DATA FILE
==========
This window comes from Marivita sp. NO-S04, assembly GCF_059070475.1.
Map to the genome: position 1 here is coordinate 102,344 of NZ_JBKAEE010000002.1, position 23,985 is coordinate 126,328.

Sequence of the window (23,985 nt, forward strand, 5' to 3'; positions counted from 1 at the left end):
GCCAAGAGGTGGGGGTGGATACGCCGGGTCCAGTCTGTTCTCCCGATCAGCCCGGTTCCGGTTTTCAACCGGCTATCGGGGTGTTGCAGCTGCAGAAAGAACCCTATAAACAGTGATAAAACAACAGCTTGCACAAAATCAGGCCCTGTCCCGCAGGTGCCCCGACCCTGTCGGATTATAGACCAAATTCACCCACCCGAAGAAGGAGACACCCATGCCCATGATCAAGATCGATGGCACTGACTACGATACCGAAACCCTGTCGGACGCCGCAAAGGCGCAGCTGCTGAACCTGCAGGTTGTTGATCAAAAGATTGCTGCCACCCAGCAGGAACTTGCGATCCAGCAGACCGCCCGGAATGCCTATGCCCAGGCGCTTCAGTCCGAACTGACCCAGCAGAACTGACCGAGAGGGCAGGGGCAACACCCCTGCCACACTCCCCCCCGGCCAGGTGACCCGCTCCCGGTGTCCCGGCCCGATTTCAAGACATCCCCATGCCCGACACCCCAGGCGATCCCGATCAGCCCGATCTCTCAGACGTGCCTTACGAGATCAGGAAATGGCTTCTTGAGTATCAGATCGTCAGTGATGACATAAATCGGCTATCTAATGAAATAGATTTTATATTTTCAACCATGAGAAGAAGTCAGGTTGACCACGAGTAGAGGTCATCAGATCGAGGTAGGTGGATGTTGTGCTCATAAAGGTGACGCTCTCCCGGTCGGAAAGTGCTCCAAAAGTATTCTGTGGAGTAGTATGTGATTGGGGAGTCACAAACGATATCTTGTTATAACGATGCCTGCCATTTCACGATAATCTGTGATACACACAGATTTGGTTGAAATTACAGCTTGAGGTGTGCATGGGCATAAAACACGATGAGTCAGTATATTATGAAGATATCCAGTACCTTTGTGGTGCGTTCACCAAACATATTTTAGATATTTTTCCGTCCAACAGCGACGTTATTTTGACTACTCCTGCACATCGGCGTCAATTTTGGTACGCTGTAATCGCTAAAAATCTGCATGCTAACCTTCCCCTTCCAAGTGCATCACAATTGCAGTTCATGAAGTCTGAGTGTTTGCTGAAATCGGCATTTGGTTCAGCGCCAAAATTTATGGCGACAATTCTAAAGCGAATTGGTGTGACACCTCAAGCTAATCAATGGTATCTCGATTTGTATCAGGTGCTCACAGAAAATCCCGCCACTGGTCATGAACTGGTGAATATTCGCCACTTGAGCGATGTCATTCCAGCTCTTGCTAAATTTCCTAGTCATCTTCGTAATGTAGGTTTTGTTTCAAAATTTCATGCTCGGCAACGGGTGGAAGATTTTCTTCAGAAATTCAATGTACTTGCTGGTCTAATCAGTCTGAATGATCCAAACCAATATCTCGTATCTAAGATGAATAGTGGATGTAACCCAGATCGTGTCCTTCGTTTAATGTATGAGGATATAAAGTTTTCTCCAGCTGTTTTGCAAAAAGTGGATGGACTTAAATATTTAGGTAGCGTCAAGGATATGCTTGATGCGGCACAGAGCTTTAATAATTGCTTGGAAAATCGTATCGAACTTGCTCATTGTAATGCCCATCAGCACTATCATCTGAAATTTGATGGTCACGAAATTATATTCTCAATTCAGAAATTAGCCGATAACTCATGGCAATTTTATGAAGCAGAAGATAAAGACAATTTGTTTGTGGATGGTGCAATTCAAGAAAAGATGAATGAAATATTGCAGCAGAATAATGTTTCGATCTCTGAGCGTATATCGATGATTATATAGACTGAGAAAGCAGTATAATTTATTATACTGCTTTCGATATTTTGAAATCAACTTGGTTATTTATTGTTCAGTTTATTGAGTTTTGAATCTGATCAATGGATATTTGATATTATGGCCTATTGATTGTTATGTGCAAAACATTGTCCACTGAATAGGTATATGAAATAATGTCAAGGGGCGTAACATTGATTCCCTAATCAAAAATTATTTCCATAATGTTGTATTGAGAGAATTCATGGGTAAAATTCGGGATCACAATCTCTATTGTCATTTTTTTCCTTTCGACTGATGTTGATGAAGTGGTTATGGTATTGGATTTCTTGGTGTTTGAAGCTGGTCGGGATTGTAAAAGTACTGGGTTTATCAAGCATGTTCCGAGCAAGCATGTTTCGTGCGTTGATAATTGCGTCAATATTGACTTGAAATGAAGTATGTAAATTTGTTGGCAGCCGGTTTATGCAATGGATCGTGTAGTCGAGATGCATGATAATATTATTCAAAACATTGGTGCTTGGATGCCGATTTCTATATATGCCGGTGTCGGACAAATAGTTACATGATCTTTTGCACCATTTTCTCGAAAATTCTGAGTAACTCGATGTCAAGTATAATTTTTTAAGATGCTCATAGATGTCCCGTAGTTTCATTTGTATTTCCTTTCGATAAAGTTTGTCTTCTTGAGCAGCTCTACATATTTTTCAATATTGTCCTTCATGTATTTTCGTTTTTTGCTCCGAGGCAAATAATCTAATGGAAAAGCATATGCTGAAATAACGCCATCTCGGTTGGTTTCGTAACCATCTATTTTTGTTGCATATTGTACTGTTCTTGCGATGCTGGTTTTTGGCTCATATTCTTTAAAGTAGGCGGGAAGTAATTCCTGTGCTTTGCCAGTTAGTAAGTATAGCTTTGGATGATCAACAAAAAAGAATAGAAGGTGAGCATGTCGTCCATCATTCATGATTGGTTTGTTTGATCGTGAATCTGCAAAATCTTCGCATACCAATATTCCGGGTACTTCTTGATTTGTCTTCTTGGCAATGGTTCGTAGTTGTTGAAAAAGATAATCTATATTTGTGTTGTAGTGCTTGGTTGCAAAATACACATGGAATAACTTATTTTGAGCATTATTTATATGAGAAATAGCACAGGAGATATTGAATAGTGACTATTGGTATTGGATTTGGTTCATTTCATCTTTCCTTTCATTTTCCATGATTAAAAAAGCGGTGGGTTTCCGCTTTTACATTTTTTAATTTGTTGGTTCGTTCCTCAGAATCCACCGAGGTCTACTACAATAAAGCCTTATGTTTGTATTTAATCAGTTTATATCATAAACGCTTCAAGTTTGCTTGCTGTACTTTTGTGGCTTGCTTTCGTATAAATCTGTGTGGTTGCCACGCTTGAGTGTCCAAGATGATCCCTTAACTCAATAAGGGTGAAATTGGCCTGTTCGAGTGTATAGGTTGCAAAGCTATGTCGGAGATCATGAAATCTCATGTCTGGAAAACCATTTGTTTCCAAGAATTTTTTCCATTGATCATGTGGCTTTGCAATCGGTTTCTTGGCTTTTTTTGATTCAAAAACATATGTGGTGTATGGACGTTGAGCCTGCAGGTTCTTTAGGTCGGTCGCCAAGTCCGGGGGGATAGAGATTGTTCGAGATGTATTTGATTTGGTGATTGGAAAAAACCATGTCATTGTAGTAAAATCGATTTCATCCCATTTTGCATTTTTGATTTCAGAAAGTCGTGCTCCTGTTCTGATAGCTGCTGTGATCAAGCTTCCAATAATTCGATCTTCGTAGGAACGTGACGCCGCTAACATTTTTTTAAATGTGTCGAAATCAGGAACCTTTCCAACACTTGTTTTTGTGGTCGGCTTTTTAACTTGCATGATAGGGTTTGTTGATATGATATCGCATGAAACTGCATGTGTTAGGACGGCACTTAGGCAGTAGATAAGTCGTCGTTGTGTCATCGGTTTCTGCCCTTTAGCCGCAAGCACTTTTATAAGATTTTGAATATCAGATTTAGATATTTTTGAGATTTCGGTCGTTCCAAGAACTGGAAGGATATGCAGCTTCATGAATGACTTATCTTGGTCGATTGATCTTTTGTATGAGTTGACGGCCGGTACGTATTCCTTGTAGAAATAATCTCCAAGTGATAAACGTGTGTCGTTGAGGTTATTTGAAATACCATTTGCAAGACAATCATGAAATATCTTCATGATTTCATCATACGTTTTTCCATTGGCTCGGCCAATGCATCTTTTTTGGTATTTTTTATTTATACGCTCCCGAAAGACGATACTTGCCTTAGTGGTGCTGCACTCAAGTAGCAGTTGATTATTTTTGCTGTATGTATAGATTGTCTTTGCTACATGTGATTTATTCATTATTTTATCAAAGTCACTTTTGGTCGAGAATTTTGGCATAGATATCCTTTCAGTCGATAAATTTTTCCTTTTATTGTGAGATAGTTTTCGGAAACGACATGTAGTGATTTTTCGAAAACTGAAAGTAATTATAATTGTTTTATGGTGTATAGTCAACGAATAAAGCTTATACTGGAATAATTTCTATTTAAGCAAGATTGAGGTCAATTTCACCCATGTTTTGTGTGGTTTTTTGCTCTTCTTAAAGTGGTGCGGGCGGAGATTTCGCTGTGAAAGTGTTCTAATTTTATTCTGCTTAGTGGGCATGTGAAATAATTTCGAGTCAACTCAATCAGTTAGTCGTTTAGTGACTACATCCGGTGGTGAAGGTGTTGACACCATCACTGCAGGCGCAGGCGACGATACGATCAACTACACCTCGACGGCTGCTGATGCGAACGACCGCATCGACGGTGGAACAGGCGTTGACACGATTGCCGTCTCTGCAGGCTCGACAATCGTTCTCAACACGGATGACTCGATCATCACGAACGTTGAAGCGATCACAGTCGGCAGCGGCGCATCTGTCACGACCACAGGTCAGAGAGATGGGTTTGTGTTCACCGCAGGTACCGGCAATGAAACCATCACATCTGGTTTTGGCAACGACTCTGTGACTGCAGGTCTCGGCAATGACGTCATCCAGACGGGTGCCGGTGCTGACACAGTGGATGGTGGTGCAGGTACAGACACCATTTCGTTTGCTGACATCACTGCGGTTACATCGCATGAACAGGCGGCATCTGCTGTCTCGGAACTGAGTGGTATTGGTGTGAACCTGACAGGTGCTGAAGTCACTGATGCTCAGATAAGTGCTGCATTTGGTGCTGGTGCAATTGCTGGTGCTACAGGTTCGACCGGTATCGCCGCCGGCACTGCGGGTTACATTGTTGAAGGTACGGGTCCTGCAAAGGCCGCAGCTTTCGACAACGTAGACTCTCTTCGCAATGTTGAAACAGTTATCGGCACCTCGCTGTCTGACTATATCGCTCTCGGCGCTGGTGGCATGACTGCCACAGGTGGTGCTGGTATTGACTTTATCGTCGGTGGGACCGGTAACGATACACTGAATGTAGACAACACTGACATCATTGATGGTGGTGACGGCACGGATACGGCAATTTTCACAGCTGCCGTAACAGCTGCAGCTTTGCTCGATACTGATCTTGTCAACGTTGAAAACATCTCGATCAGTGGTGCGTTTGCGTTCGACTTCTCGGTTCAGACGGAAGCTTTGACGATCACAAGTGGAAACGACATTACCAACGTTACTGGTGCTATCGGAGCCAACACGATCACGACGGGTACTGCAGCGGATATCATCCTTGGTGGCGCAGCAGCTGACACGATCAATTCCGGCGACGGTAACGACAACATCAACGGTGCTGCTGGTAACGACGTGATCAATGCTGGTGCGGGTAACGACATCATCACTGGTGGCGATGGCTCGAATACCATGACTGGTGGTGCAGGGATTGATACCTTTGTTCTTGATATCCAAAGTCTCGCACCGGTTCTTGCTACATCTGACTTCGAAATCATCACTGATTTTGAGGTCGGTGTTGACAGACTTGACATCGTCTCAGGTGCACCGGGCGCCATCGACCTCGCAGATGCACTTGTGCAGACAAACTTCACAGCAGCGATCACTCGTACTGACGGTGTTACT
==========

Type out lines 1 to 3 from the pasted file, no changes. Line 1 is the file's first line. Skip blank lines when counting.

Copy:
This window comes from Marivita sp. NO-S04, assembly GCF_059070475.1.
Map to the genome: position 1 here is coordinate 102,344 of NZ_JBKAEE010000002.1, position 23,985 is coordinate 126,328.

Sequence of the window (23,985 nt, forward strand, 5' to 3'; positions counted from 1 at the left end):